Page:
the F.A. in an effort to arrange another test that same day--that is because the
F.A., through neglect, has allowed them to do so. That the F.A. has been lax in the past is not sufficient
reason to ignore principles of fairness in bringing in, virtually overnight,
without any consultation with the players’ organisation and without any advance warning, a new ex post facto disciplinary
regime to deal retroactively with the offence of one Rio Ferdinand.
is not a cavalier attitude to drug testing which informs our outrage at the
manner in which the F.A. treated Ferdinand, but solely the unfairness of the
manner in which it proceeded against him.
And we believe the same is true of the England players and Gordon Taylor.
should have been treated according to the rules that were in place at the time
of his offence. Why this most basic
principle of decency and fairness is beyond the ken of the F.A. and most of the
media and fans who have commented on the Ferdinand affair is mystifying.
If the rules need changing—and it appears they do--let it be done
openly, with advance notice and warning to all affected.
Let it not be done overnight, in secrecy, without consultation and with
to fairness sometimes carries a price, particularly if the rules in place are
grossly inadequate to deal with the problem.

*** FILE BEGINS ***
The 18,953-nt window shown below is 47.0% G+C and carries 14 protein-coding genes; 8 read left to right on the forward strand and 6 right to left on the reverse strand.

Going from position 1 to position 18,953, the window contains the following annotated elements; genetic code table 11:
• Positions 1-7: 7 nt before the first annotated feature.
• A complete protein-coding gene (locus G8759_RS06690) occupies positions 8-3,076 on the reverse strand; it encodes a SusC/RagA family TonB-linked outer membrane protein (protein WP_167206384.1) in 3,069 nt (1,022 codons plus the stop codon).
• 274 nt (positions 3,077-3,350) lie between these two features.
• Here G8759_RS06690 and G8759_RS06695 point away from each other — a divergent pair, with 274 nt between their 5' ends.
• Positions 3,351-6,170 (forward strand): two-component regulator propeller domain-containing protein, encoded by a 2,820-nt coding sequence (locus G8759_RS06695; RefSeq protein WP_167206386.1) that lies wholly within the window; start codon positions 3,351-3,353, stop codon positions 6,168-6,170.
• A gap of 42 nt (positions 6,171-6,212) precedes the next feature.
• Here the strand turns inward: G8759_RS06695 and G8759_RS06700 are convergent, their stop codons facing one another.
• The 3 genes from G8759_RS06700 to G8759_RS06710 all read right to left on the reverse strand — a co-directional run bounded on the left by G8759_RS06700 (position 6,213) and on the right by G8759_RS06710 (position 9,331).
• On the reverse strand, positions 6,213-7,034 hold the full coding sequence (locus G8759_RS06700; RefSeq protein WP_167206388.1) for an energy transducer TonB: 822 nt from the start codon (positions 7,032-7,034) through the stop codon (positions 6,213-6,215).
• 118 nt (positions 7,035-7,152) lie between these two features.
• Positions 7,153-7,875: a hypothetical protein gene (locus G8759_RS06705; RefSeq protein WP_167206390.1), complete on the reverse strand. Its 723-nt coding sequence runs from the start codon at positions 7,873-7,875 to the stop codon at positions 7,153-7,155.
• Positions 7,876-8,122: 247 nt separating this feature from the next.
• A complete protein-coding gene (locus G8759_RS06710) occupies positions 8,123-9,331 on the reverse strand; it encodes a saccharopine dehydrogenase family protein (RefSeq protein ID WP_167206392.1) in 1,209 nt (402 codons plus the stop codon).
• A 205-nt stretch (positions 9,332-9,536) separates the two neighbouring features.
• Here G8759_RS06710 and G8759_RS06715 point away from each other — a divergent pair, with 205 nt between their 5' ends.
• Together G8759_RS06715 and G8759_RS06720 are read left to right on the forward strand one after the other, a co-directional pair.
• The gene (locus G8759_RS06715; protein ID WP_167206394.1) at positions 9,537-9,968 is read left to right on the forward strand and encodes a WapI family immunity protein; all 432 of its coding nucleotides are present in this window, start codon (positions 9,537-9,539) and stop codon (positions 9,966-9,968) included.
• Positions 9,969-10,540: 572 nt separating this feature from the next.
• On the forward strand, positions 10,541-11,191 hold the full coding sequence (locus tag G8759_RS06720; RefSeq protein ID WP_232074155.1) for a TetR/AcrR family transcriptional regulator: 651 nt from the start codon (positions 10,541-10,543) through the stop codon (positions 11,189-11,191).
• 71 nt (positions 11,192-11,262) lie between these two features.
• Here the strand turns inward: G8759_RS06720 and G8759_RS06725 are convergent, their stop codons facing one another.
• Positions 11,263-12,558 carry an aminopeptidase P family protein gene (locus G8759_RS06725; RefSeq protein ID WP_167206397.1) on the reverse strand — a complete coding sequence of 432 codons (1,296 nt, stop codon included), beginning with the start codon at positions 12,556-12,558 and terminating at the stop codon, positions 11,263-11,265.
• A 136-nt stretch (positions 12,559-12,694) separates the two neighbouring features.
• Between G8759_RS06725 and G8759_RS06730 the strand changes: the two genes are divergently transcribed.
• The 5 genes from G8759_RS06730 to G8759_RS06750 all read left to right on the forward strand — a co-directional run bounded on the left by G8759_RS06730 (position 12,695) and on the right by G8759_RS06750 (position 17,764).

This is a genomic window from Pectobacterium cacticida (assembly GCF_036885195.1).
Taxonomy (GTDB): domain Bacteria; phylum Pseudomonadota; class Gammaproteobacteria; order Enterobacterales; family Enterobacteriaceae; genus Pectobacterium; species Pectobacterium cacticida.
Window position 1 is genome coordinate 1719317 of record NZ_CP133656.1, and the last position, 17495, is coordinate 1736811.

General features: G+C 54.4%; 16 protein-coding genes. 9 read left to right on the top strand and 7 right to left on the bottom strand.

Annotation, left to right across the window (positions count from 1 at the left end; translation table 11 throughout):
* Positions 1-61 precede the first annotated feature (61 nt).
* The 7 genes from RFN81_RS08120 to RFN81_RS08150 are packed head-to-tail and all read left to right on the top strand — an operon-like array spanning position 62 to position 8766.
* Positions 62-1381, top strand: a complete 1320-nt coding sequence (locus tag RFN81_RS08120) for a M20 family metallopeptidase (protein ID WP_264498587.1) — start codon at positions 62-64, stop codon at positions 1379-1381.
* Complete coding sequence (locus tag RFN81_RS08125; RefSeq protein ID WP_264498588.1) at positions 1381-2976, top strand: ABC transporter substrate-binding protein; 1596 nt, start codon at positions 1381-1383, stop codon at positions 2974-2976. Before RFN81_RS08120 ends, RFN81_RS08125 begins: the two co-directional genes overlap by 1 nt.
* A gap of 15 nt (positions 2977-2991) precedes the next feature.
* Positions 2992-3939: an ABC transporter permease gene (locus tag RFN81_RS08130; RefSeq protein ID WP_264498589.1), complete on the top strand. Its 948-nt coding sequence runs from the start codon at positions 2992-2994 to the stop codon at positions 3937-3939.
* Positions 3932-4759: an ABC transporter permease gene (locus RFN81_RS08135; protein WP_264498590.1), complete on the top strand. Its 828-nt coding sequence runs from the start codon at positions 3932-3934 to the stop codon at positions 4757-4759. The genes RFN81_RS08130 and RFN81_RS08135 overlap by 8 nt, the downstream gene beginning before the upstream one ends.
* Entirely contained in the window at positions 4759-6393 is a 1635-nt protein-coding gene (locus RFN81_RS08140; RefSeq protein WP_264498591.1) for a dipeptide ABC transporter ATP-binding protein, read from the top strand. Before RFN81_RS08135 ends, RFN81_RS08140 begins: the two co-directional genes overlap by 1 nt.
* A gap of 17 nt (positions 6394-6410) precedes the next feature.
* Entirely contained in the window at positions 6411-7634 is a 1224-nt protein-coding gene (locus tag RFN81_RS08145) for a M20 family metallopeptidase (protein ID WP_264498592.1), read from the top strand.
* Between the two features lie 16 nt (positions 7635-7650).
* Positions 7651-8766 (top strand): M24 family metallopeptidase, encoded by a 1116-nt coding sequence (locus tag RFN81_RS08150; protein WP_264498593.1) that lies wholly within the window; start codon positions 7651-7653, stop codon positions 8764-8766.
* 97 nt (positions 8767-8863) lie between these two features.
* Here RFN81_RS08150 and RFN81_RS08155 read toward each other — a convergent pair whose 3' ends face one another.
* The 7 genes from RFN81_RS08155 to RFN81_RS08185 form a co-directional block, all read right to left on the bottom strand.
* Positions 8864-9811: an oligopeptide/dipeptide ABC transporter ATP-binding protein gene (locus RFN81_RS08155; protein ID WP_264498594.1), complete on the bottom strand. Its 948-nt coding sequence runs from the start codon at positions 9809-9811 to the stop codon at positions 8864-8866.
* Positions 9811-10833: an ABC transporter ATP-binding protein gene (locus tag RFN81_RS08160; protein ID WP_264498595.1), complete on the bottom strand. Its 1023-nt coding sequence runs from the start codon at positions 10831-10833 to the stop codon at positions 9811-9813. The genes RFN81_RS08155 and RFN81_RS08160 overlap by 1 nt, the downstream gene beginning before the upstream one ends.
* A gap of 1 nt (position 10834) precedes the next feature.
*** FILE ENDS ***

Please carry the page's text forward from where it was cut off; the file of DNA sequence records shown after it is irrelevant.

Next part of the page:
Civilised societies are willing to bear that price,
which sometimes involves looking bad, as in the purely hypothetical
scenario you posit. Even so, the
F.A. had ample time to schedule and hold an expedited hearing before suspending
Ferdinand from the Turkey match. But it did not move on the matter until
the week before the match, when it changed normal procedure and imposed a ban
without a hearing for the first time in modern history. Next time, we
trust, it will do much better.
fact is that no one but the F.A. had any objection to Ferdinand playing against
Turkey, and that includes UEFA and the Turkish Football Association, both of
which said so days before the match. The
F.A. would not have paid any price for adhering to fundamental fairness in
Neville is right in at least one respect; the reason the F.A. acted so peremptorily in Rio’s case was
to protect its image. In our view,
the F.A.’s willingness to sacrifice principles of fairness for the sake of its
own image is disgraceful and in fact undermines that image.